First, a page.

Elisabeth Elliot

images
(Her Majesty, Queen Elizabeth II / image borrowed from the web)

Elizabeth has had them….
She’s actually had what she referenced as an annus horribilis
An entire bad year…

Churchill had them…
just mention the word Gallipoli

Eddison had them…
think electric chair

David had them…
think plotting to have someone killed just to cover up your own bad choices…
As it just seems to get worse and worse…..

Joseph had them…
think betrayal by your own brothers…

Paul had them…
as it took three days of blindness to figure it out that raging murderous ways were not
the best use of ones talents.

Peter had them…
something about crowing roosters

Einstein had them…
A Nobel Prize winner actually failed his college entrance exam

Louis Zamperini had them…
think plane crash, 47 days in a life raft and over 2 years as a POW

FDR had them…
one word…polio

Indeed, we’ve all had them…
bad days,
bad weeks,
bad months,
bad years,
bad turns,
bad runs,
bad lives…

Times we would just rather forget.
Times we wish we could ask for the re-do or the re-start
Times we found unbearable, insurmountable and devastating…
Times we thought we’d not survive…

The thing is we will all face them…
bad times,
hard days,
difficult periods in our lives.

Some will seem endless as others will seem to be the end of us…

It will not be a matter of when they come…
because they will come whether or not we are ready, prepared or armed…

The important thing will not be what they do to us,
But rather what we do in spite of them…

Will we be beaten?
Giving up,
Lying down,
Rolling over,
Giving in…
growing bitter
resentful
resigned
hateful…

Or will we come out of it…
better,
stronger,
wiser,
kinder
even more courageous than before….

Unknown

Have I not commanded you?
Be strong and courageous.
Do not be afraid; do not be discouraged,
for the Lord your God will be with you wherever you go.”

Joshua 1:9

The Shadows of our Illusions

If time is not real, then the dividing line between this world and eternity, between suffering and bliss, between good and evil, is also an illusion.
Herman Hesse

Progress is not an illusion, it happens, but it is slow and invariably disappointing.
George Orwell

DSC02241
(a western setting sun reflected from one of the many skyscrapers on the Nashville skyline / Nashville, TN / Julie Cook / 2015)

DSC02245
(Nashville skyline at dusk / Nashville, TN / Julie Cook / 2015)

Man creates, builds and constructs.
Why?
Because he can.
Always bigger, always taller, always grander. . .
Why?
Because he wants to be bigger, taller and grander than the next guy. . .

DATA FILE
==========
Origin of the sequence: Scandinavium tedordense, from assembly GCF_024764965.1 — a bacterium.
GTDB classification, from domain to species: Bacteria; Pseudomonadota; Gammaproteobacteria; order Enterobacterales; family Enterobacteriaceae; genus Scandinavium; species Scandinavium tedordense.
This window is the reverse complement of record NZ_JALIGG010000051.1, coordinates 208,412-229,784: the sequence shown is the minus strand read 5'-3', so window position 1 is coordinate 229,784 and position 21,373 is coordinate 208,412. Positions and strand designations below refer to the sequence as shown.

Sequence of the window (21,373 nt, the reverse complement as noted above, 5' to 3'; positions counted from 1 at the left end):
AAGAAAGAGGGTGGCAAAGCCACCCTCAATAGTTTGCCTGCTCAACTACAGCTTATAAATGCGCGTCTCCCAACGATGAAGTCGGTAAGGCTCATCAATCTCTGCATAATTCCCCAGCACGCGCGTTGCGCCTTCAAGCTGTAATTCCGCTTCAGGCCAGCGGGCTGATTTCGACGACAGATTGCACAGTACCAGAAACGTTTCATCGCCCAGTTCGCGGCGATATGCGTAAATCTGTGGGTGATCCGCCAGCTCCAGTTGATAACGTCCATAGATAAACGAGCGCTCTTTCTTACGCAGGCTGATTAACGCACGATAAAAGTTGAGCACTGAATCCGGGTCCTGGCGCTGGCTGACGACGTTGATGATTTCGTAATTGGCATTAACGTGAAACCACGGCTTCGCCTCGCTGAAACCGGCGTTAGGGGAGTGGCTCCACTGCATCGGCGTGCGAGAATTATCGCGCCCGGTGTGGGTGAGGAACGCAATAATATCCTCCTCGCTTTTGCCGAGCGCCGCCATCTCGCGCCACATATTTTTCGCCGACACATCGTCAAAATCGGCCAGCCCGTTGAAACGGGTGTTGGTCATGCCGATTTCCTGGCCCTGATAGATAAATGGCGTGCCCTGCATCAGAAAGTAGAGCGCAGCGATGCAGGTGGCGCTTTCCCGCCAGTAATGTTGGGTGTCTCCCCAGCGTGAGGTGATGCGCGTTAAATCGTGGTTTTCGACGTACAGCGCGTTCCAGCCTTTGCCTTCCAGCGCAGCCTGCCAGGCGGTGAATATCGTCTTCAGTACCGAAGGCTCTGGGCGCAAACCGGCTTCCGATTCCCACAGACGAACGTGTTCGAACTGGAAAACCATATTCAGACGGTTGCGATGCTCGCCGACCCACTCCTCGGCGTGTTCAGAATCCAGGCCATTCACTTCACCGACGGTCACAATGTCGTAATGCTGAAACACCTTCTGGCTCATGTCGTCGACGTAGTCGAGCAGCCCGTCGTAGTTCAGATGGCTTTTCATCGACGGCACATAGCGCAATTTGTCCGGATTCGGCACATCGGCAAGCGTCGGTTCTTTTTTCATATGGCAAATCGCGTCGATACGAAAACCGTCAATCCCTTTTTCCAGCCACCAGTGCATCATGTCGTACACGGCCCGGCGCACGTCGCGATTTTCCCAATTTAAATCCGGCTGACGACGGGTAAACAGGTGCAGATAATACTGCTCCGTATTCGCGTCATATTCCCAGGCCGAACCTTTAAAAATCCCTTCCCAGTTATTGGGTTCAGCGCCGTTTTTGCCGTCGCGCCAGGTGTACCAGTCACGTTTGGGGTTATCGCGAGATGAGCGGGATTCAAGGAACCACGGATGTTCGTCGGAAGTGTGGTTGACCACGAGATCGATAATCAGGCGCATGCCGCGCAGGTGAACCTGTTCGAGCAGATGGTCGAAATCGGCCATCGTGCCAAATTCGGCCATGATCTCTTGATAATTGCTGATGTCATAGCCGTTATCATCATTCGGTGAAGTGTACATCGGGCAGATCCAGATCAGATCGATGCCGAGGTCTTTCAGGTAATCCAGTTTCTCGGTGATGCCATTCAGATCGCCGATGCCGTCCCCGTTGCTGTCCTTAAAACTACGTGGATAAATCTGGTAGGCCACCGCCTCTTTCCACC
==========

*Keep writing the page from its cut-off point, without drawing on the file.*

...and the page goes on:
Endlessly seeking that which is exquisite, beautiful and spectacular. . .
Why?
Because he looks to fulfill a longing. . .
For what is it that man so longs. . .?
Man longs to fill a void. . .
An emptiness of that which is greater than man himself. . .
A void of that which is Divine
Why is that?
Could it because man longs for that part within his being that is open, unfulfilled and yearning for something which he simply cannot recognize as greater than himself. . .
and so he makes, he creates, he builds, he looks, he longs. . .

The Great Disturbance of Our Illusion
The idea that there is something eternal and infinite makes our souls anxious in their mortality.
They want to reach beyond themselves to immortality;
they themselves want to be immortal but know not where to begin. . .
Out of this disquiet of the soul have come the mighty works of philosophy and art:
The systems of Plato and Hegel, the Adam of Michelangelo,
the quartets and symphonies of Beethoven, the Gothic cathedrals,
the paintings of Rembrandt, and the Faust and Prometheus of Goethe.
They were all overpowered by the idea of something eternal and immortal. . .
At the same time, the most grandiose and delicate of all human
attempts to strive for the eternal out of the heart’s anxiety and restlessness is religion. . .
Human beings have found the way to light, to joy, to eternity.
The human race could proudly point to the flourishing of its spirit,
were it not for one thing namely, that God is God and grace is grace (Romans 11:6).
Here comes the great disturbance of our illusions and our blessed culture, the disturbance that God himself causes and that is made graphic in the old myth of the tower of Babel. Our way to the eternal was interrupted, and with our philosophy and art, our morality and religion, we fall into the depths from which we came. For another way had penned up, the way of God to humanity.

Dietrich Bonhoeffer
Barcelona, Berlin, Amerika 1928-1931
I Want to Live These Days with You